Now just to set the national scene as it was in June 1921 when the Sinnotts Cross ambush occurred. The country was in turmoil for nearly two years at this stage due to the ‘Tan War’ as it was called, or what we now call the Irish War of Independence. People in Mooncoin would have been glued to the daily newspapers. And in general, the tide of sympathy was turning towards the Irish revolutionaries even from people that would previous have had moderate views. If we flash back just 8 months before the Sinnotts Cross Ambush, the world was following Terence McSwinneys hunger strike in England. His subsequent death was an international sensation reaching the front pages in the U.K. and America. Then just a few weeks later (7 months before Sinnotts Cross), the Croke Park Massacre occurred, where 12 civilians were killed (Bloody Sunday mark 1). This was a response to Michael Collins’s assassination of British detectives. Then to make matters worse, the Black and Tans burnt down the majority of Cork city centre, just 6 months before Sinnotts Cross. As a quick summary, the Black and Tans were a mercenary force setup by the British. What this meant is that they didnt have to follow the general rules of the army, or for that matter the rules of general warfare. They basically had a licence to ‘do what they liked’ with no repercussions from their superiors. History would show that this backfired badly on the British, as the majority of people that were affected by the Black and Tans, were law abiding, innocent people. The Black and Tans enemy was basically all Irish people which is why they burned down creamerys and farmhouses or killed innocent people without trial. This ironically was beneficial to Michael Collins and the leaders as people really started backing them when they saw what their prime minister in the london had allowed these Black and Tans to do. So in a nutshell, the Irish Republicans had declared war on anyone in a British uniform (or their associates), the British had basically declared war on everyone Irish or Catholic as they trusted no one. That was their downfall.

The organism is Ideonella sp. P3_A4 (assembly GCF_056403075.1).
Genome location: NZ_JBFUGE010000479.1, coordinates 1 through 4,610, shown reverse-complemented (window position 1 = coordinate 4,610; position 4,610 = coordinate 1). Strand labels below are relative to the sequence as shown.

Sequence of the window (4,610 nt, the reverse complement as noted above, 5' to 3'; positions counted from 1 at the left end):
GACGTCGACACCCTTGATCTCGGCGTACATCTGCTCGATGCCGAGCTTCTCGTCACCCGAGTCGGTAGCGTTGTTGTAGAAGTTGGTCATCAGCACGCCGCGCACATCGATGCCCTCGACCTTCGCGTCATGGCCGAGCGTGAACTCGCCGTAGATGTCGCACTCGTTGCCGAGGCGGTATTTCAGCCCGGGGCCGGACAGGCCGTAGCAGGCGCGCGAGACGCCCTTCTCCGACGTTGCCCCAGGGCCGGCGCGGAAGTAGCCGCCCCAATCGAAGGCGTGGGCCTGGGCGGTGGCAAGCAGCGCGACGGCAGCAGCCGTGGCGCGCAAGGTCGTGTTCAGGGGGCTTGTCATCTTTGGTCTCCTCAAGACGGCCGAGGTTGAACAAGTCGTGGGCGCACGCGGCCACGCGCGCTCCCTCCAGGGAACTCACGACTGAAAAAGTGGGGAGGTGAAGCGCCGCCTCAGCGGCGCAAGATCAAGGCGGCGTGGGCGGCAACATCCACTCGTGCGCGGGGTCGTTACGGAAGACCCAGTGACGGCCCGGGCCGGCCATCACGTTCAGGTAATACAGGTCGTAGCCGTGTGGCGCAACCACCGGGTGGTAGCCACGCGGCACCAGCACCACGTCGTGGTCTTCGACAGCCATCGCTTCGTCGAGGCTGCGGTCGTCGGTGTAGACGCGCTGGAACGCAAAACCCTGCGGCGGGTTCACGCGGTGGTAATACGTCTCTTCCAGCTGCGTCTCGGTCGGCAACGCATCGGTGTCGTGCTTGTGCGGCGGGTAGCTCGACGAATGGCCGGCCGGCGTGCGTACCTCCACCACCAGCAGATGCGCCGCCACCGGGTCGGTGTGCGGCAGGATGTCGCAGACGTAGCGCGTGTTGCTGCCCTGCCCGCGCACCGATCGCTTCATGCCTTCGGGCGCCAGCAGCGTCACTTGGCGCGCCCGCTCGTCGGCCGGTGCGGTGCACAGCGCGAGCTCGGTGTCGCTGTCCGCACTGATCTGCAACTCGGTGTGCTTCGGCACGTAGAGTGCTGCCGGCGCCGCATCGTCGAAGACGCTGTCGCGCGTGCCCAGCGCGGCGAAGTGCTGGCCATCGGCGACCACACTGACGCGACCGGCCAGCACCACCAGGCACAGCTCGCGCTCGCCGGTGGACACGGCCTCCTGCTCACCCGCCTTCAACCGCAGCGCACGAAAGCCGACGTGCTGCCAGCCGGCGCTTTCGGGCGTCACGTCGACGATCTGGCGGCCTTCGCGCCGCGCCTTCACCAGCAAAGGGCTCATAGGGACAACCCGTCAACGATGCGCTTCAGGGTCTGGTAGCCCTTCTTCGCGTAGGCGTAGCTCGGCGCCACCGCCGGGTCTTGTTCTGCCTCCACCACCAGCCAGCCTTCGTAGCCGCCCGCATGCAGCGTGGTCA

To focus on the Mooncoin area during the War of Independence; the 9th Battalion of the Kilkenny Brigade IRA (mostly from the Mooncoin area) consisted of local farmers and labourers, mostly in their mid twenties, and few of whom had any military experience. Indeed, before the ambush at Sinnott’s Cross, in June 1921, possibly the only two rebels with any experience of warfare, guerrilla or otherwise, were James ‘The Solider’ Walsh (a signal officer) and Phil Henebery, both of whom had fought with the British army during the Great War. The Battalion Quartermaster, Ted Moore (Rathcurby) would often recall that, if it hadn’t been for Henebery’s military experience during the ambush, all would have been lost for the rebels. As we shall see later, both of these men (Moore and Henebery) played a particular role in the ambush, although we cannot say with any certainty just what it was that Henebery did, to deserve the accolade.Although ‘Big’ Pat Walsh (Clogga) was generally regarded as being the O/C of the Battalion, and although many later thought that either himself or Dick Brennan (Knockanure) was in charge at Sinnott’s Cross, it would seem that it was actually Ned ‘na Coille’ Walsh (Portnascully) who led the men on that day. Our information comes from an interview with Martin Murphy (Grange), done some time in the 1960’s, when he said “The man in charge was Ned ‘na Coille’ Walsh although some others thought later that Dick Brennan was in charge. Ted Moore was Quartermaster”.